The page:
Journal article Open Access

Gesture formation: A crucial building block for cognitive-based Human–Robot Partnership

Pietro Morasso

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      <creatorName>Pietro Morasso</creatorName>
    <title>Gesture formation: A crucial building block for cognitive-based Human–Robot Partnership</title>
  <publisher>INFN Open Access Repository</publisher>
    <subject>General Medicine</subject>
    <date dateType="Issued">2021-01-01</date>
  <resourceType resourceTypeGeneral="Text">Journal article</resourceType>
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    <relatedIdentifier relatedIdentifierType="DOI" relationType="IsIdenticalTo">10.1016/j.cogr.2021.06.004</relatedIdentifier>
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    <rights rightsURI="">Creative Commons Attribution-NonCommercial-NoDerivatives</rights>
    <rights rightsURI="info:eu-repo/semantics/openAccess">Open Access</rights>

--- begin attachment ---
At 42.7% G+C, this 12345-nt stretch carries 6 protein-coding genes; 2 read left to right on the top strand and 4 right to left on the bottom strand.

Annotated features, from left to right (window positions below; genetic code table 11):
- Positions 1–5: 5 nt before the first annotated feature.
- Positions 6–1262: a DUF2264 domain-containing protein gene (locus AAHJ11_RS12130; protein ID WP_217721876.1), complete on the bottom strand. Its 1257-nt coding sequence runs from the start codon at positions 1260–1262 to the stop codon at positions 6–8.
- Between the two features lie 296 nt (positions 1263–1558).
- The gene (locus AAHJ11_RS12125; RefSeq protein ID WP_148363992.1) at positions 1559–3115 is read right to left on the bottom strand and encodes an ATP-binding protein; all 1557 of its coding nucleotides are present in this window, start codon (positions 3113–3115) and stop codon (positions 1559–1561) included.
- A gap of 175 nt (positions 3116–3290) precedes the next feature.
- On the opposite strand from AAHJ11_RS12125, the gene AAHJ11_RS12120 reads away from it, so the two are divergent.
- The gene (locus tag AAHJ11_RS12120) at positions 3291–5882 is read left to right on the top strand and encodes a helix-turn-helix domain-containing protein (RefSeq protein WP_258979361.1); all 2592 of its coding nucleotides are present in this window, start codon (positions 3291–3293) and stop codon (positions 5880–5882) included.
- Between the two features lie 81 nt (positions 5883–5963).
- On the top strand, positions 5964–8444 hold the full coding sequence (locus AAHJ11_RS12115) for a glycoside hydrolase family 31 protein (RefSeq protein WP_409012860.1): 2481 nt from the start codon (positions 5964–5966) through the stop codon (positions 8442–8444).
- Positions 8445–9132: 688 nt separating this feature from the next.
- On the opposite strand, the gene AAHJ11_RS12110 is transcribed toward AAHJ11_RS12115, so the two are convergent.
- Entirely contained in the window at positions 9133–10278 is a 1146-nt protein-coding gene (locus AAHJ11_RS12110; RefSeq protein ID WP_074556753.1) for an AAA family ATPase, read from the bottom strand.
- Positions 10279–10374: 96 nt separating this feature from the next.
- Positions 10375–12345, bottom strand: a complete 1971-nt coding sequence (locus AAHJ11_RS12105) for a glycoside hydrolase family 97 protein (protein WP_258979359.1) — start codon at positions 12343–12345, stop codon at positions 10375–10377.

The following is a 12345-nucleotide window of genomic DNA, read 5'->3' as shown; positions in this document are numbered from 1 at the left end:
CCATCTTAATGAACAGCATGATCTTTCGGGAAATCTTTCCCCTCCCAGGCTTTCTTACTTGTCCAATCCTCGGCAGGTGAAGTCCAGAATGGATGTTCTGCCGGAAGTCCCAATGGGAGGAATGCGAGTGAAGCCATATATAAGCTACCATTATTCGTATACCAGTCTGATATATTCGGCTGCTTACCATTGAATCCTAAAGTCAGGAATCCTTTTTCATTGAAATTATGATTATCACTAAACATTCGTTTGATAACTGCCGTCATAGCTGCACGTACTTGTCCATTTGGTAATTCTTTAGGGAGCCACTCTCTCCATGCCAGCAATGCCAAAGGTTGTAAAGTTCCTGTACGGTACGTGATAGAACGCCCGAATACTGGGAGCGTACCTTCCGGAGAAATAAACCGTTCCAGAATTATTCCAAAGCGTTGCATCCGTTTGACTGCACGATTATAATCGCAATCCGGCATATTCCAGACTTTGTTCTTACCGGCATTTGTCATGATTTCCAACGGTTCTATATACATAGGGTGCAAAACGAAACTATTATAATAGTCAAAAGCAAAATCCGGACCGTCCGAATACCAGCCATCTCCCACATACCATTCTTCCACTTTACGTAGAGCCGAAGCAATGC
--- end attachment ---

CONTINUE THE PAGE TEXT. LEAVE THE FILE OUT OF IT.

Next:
<description descriptionType="Abstract">Abstract The next generation of robotic agents, to employed both in industrial and service robotic applications, will be characterized by a high degree of Human–Robot Partnership that implies, for example, sharing common objectives, bidirectional flow of information, capability to learn from each other, and availability to mutual training. Moreover, there is a widespread feeling in the research community that probably Humans will not accept Robots as trustable Partners if they cannot ascribe some form of awareness and true understanding to them. This means that, in addition to the incremental improvements of Robotic-Bodyware, there will be the need for a substantial jump of the Robotic-Cogniware, namely a new class of Cognitive Architectures for Robots (CARs) that match the requirements and specific constraints of Human–Robot Partnership. The working hypothesis that underlies this paper is that such class of CARs must be bio-inspired, not in the sense of fine-grain imitation of neurobiology but the large framework of embodied cognition. In our opinion, trajectory/gesture formation should be one of the building blocks of bio-inspired CARs because biological motion is a fundamental channel of inter-human partnership, a true body language that allows mutual understanding of intentions. Moreover, one of the main concepts of embodied cognition, related to the importance of motor imagery, is that real (or overt) actions and mental (or covert) actions are generated by the same internal model and support the cognitive capabilities of human skilled subjects. The paper reviews the field of human trajectory formation, revealing in a novel manner the fil rouge that runs through motor neuroscience and proposes a computational framework for a robotic formulation that also addresses the Degrees of Freedom Problem and is formulated in terms of the force-field-based Passive Motion Paradigm.</description>
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